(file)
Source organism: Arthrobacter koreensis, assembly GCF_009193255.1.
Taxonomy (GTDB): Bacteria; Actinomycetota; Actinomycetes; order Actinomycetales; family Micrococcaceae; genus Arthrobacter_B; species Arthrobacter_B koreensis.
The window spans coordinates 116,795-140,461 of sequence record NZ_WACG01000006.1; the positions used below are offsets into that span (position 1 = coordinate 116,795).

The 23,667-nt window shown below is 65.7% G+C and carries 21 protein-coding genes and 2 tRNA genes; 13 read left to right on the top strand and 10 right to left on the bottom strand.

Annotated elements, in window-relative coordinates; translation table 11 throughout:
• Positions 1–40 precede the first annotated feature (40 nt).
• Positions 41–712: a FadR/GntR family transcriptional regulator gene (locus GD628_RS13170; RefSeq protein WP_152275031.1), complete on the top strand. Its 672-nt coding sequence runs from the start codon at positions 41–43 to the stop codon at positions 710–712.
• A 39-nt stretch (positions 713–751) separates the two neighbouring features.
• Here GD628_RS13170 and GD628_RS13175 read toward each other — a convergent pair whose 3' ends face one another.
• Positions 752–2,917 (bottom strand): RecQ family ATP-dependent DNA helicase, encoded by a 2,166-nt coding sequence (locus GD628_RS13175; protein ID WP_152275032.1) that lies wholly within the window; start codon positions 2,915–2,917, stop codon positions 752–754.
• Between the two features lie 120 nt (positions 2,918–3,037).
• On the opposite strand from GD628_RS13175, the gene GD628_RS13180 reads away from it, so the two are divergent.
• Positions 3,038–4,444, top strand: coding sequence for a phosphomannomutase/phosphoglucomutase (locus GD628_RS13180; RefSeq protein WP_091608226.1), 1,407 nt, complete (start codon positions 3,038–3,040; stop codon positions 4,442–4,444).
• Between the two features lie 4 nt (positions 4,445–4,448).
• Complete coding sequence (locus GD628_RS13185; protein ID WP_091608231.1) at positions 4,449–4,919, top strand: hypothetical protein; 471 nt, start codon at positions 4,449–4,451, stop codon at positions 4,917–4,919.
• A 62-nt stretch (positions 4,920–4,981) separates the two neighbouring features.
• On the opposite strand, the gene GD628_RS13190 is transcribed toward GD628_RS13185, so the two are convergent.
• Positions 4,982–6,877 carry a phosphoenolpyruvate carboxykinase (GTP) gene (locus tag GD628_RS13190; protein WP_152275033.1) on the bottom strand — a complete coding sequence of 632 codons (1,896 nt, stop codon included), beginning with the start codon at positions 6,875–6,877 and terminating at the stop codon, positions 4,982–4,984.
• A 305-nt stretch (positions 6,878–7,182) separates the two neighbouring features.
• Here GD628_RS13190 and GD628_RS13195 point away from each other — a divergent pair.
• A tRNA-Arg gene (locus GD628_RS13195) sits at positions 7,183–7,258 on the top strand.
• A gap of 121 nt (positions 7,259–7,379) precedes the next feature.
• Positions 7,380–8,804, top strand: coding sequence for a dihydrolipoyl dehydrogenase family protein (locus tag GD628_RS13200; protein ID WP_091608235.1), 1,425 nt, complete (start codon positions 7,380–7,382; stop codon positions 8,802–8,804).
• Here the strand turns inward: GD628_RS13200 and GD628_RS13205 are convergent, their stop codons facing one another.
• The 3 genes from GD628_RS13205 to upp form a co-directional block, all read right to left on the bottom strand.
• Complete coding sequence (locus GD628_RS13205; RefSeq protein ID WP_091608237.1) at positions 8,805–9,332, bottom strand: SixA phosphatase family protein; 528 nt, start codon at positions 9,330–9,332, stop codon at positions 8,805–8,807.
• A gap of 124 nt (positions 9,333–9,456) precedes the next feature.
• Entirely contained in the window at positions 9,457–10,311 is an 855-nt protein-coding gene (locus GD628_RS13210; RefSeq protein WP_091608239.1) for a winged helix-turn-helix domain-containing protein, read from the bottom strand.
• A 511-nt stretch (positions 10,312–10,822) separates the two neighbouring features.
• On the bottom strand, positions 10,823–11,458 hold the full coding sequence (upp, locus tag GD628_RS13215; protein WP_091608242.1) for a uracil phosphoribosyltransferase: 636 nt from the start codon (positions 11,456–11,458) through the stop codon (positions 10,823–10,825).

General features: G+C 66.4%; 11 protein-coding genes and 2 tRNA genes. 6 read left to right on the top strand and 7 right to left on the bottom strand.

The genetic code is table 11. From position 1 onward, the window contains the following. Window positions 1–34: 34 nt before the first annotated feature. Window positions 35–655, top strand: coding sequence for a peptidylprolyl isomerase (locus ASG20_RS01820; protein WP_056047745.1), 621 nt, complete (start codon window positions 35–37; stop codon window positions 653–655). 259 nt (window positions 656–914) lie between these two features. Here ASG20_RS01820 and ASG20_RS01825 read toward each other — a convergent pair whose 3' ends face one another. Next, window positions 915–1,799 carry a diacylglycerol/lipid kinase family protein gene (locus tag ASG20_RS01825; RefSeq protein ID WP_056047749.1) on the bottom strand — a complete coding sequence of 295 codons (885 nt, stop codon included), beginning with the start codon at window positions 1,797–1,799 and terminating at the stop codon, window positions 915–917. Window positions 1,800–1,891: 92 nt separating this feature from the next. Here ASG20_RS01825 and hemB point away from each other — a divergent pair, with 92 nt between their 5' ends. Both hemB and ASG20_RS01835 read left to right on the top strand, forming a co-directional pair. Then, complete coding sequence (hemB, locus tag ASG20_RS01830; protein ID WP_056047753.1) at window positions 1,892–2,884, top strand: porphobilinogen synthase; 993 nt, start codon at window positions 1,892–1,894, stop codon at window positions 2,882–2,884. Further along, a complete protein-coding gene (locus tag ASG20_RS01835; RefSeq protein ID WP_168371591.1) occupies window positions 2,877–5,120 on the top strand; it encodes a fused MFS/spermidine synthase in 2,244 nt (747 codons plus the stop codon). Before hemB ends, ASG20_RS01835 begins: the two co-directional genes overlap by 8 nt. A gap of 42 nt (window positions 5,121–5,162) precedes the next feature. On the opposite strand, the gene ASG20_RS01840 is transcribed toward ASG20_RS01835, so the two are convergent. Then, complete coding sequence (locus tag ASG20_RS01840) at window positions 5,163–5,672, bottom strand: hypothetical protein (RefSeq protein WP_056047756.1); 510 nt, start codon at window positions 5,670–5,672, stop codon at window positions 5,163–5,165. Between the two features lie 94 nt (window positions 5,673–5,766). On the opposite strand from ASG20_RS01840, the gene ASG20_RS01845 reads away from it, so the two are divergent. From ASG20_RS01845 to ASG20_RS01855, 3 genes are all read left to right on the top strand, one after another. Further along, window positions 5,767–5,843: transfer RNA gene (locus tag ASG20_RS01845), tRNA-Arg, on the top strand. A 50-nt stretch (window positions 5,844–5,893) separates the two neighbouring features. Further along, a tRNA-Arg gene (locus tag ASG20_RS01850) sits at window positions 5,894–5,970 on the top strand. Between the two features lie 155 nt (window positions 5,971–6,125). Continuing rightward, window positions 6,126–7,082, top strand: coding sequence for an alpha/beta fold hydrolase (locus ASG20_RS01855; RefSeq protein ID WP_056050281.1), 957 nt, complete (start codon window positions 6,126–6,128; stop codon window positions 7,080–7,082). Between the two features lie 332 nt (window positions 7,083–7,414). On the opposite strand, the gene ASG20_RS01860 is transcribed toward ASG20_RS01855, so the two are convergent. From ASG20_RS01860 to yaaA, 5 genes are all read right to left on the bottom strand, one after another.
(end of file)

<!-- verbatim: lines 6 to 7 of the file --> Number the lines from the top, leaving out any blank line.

• Positions 1–40 precede the first annotated feature (40 nt).
• Positions 41–712: a FadR/GntR family transcriptional regulator gene (locus GD628_RS13170; RefSeq protein WP_152275031.1), complete on the top strand. Its 672-nt coding sequence runs from the start codon at positions 41–43 to the stop codon at positions 710–712.